Australian scientists working to combat insecticide-resistant invasive worm species

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CANBERRA, July 10 (Xinhua) — Australia’s national science agency has committed to combating the spread of the invasive fall armyworm throughout Australia and Southeast Asia.

The Commonwealth Scientific and Industrial Research Organization (CSIRO) on Thursday announced that it will lead a research project investigating which practices are most effective for managing fall armyworm populations.

The fall armyworm (FAW) is an invasive pest species that poses a major threat to various crops including maize, sorghum, cotton, ginger and sugarcane across southeast Asia and Oceania.

“This particular species of armyworm has developed resistance to commonly used insecticides in other parts of the world, making management more difficult,” Wee Tek Tay, a CSIRO researcher and project leader, said in a media release.

“It has spread rapidly since the first reported detection in Africa in 2016, across Asia and Africa and to Australia in early 2020, potentially carrying new insecticide resistance or feeding traits.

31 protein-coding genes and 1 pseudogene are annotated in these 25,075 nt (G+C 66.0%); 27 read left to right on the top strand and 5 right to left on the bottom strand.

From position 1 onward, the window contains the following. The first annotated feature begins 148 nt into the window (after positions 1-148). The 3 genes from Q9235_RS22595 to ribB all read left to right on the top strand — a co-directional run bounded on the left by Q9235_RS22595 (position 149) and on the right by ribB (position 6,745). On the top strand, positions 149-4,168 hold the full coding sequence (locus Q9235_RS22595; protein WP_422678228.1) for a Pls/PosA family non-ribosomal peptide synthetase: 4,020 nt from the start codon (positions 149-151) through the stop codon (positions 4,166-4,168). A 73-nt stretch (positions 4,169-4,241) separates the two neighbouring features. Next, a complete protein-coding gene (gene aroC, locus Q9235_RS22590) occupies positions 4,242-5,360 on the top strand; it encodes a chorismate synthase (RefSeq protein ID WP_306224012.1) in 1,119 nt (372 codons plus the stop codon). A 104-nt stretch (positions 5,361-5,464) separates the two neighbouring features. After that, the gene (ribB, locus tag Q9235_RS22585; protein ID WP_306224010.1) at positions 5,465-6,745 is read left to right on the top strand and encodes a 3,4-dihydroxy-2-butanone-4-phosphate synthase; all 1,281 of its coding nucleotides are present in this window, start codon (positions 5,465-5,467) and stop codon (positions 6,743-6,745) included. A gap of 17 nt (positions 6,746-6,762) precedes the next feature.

“The resistance status of the current incursion, potential for resistance to develop over time and the ongoing migration of FAW into Australia and the region may present significant challenges to agricultural industries.

“The more we know about this armyworm, its genetics and its response to insecticides, the better we can plan for effective management and eradication strategies.”

The FAW has been found in Queensland, the Northern Territory (NT) and Western Australia (WA) where it is spreading rapidly and moving south. Enditem

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